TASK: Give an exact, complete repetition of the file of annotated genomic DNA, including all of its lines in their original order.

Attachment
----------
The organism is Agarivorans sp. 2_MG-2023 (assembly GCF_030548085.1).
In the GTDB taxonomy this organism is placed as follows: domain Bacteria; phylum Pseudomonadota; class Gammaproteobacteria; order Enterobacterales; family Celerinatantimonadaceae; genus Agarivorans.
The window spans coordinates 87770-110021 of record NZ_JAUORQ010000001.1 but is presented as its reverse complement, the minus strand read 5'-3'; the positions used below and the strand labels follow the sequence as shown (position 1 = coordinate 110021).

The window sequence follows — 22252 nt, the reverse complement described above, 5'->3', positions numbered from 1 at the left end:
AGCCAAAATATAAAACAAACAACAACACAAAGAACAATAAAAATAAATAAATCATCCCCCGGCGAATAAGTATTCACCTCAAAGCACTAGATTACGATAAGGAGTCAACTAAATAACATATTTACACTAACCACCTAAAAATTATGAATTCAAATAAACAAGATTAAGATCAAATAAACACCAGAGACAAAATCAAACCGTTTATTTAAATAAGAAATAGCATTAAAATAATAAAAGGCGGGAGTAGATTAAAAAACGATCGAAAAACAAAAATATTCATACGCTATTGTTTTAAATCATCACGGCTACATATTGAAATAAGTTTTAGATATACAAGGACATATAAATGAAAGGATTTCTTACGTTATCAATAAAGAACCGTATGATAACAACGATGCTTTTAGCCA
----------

The organism is Agarivorans sp. 2_MG-2023 (assembly GCF_030548085.1).
In the GTDB taxonomy this organism is placed as follows: domain Bacteria; phylum Pseudomonadota; class Gammaproteobacteria; order Enterobacterales; family Celerinatantimonadaceae; genus Agarivorans.
The window spans coordinates 87770-110021 of record NZ_JAUORQ010000001.1 but is presented as its reverse complement, the minus strand read 5'-3'; the positions used below and the strand labels follow the sequence as shown (position 1 = coordinate 110021).

The window sequence follows — 22252 nt, the reverse complement described above, 5'->3', positions numbered from 1 at the left end:
AGCCAAAATATAAAACAAACAACAACACAAAGAACAATAAAAATAAATAAATCATCCCCCGGCGAATAAGTATTCACCTCAAAGCACTAGATTACGATAAGGAGTCAACTAAATAACATATTTACACTAACCACCTAAAAATTATGAATTCAAATAAACAAGATTAAGATCAAATAAACACCAGAGACAAAATCAAACCGTTTATTTAAATAAGAAATAGCATTAAAATAATAAAAGGCGGGAGTAGATTAAAAAACGATCGAAAAACAAAAATATTCATACGCTATTGTTTTAAATCATCACGGCTACATATTGAAATAAGTTTTAGATATACAAGGACATATAAATGAAAGGATTTCTTACGTTATCAATAAAGAACCGTATGATAACAACGATGCTTTTAGCCA